A grand payment experiment designed to shrink the number of new physicians trained at New York teaching hospitals is falling apart.
Seven major institutions have dropped out of the quirky Medicare project, and many more are thinking about pulling the plug (See chart). Most have found the demonstration to be too restrictive and administratively cumbersome. And providers now realize the difficulty of accomplishing steep reductions in residency slots over six years.
HCFA agreed to dole out $400 million over six years to hospitals that reduce residency slots-particularly specialists-by 20% to 25%. When first announced, 41 hospitals agreed to participate. At least 2,000 of the 10,286 residency slots in those institutions were to be eliminated.
A much more palatable solution cropped up in the federal Balanced Budget Act of 1997. That law eases some of the pain of eliminating residency positions by gradually reducing graduate medical education payments. It isn't as lucrative as the demonstration but has fewer strings attached.
HCFA and executives of the Greater New York Hospital Association unveiled the GME demonstration with great fanfare on President's Day in 1997. Drawing national scrutiny, the experiment was likened to farm subsidies because hospitals would be paid for not training physicians.
The project prompted a national voluntary program enabling teaching hospitals in other states to receive subsidies, too. HCFA has yet to write rules implementing that program.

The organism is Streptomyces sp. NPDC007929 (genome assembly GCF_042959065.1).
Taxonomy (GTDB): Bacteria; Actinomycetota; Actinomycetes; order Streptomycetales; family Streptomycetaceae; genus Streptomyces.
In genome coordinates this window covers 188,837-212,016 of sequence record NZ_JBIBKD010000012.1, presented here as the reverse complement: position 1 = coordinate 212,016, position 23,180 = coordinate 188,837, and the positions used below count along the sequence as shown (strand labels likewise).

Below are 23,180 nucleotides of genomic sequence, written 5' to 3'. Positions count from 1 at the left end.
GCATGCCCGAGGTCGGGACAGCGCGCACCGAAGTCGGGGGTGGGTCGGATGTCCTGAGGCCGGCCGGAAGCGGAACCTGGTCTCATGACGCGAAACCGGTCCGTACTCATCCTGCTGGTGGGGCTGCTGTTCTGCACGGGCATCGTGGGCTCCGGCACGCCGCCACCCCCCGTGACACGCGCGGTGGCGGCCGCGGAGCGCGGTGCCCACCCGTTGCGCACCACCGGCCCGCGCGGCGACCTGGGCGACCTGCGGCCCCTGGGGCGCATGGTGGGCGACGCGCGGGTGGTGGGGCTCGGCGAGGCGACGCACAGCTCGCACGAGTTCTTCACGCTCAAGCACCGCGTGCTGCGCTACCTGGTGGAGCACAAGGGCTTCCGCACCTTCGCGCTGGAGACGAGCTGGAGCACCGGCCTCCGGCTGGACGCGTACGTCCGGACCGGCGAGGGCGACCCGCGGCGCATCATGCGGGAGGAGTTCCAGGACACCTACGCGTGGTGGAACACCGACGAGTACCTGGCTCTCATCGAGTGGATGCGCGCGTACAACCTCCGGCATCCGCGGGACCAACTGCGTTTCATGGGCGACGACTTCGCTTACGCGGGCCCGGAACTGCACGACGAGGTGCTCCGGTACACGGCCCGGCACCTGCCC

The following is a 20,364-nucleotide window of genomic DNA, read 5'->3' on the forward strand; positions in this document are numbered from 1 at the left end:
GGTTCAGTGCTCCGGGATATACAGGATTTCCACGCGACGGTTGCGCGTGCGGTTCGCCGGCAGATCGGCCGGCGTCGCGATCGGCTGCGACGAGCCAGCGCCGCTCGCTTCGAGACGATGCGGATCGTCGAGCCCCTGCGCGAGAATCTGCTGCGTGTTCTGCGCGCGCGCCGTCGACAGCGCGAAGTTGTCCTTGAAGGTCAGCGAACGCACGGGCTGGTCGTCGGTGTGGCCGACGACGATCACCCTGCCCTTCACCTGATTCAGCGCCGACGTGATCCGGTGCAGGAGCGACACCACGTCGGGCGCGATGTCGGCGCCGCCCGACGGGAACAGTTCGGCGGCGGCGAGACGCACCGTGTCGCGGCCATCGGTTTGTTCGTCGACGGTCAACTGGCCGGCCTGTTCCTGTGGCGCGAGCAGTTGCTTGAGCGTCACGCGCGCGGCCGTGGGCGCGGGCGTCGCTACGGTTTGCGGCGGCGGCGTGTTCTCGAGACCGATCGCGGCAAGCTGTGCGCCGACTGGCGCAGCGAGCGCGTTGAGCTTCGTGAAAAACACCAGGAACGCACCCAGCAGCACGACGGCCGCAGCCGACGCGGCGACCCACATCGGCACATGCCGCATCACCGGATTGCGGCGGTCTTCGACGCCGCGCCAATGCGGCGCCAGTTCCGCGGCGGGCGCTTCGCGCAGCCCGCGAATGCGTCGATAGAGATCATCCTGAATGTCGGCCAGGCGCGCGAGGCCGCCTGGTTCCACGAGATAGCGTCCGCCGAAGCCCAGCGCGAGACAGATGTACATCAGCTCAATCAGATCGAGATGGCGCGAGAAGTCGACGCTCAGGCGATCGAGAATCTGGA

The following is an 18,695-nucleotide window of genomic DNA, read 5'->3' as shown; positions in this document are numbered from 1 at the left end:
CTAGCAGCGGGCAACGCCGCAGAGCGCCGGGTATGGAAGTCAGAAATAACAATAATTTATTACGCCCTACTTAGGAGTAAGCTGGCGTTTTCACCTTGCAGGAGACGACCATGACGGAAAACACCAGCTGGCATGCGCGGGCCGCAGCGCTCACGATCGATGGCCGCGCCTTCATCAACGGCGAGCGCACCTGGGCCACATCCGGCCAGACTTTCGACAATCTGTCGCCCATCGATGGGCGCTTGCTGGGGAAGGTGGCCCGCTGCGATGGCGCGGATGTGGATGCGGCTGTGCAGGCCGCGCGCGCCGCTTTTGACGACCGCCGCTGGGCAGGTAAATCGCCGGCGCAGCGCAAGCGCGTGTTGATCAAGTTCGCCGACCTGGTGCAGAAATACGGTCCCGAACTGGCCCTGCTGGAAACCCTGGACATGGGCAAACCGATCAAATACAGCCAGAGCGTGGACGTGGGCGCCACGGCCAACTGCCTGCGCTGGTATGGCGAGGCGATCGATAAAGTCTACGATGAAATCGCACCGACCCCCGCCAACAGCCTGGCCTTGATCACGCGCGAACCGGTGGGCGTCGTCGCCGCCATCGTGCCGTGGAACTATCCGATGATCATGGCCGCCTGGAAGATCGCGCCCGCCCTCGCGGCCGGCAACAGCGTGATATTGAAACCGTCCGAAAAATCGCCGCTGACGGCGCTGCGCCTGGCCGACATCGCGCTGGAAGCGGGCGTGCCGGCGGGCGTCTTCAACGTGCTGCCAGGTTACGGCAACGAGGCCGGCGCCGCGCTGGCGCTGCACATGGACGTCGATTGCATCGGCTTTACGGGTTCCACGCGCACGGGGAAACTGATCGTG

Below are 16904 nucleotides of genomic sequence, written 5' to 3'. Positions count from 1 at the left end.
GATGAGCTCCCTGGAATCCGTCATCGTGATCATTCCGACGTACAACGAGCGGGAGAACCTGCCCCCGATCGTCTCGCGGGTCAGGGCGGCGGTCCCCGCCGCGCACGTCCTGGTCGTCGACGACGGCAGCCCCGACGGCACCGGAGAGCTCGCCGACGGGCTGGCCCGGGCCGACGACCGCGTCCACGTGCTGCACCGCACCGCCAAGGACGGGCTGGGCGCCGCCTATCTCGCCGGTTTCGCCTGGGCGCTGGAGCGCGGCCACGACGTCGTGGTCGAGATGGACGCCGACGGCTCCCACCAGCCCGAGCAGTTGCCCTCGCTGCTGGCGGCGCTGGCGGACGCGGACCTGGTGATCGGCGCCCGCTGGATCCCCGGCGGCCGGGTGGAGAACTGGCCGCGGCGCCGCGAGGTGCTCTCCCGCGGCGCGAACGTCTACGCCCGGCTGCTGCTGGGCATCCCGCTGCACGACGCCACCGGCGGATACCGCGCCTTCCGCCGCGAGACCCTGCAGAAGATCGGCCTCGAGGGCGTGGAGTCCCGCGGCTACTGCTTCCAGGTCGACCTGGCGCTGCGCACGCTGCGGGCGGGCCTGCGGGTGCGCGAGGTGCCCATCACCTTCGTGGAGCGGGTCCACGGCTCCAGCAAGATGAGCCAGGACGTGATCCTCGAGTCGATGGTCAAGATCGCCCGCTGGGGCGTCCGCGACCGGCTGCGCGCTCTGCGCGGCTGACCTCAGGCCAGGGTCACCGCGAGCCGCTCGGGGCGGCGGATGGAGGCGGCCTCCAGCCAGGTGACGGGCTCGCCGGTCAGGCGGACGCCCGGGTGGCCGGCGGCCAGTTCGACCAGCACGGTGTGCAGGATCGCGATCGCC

Officially, at least, 42 hospitals remain in the demonstration. The hospital association counts 40 but declined to say who's out.
Beth Israel Medical Center in New York intends to withdraw, sources said. Deborah Considine, corporate director for GME at the hospital's parent, Continuum Health Partners, and a project proponent, wouldn't comment until HCFA is notified. But she acknowledged that Beth Israel shares the same concerns as the institutions that have already bowed out.
A six-member consortium of hospitals in Rochester is also considering dropping out. "The incentives just aren't lining up properly," said John Meade, president of the Hospital Consortium of Greater Rochester.
Under the demonstration, HCFA figured that eventually the demonstration project would save Medicare $200 million to $300 million annually as the number of residents in training decreased.
Not long after the program's launch date, July 1, 1997, some major teaching institutions began bailing out. Others joined the program the following July, but the exodus continued. According to HCFA, as many as 49 hospitals have participated at one time or another.
Hospitals that failed to shed enough positions must fully reimburse Medicare. But a HCFA spokeswoman said that isn't an issue because hospitals have not yet received a dime in extra payments. The subsidies are figured into hospitals' annual settle-ups with the government for prior cost-reporting periods.
Patricia Wang, senior vice president of finance and managed care at the GNYHA, acknowledged the difficulties some hospitals have experienced. "It doesn't necessarily meet everybody's individual needs," she said. But there are no plans to amend or discontinue the demo. "We really viewed it as an experiment."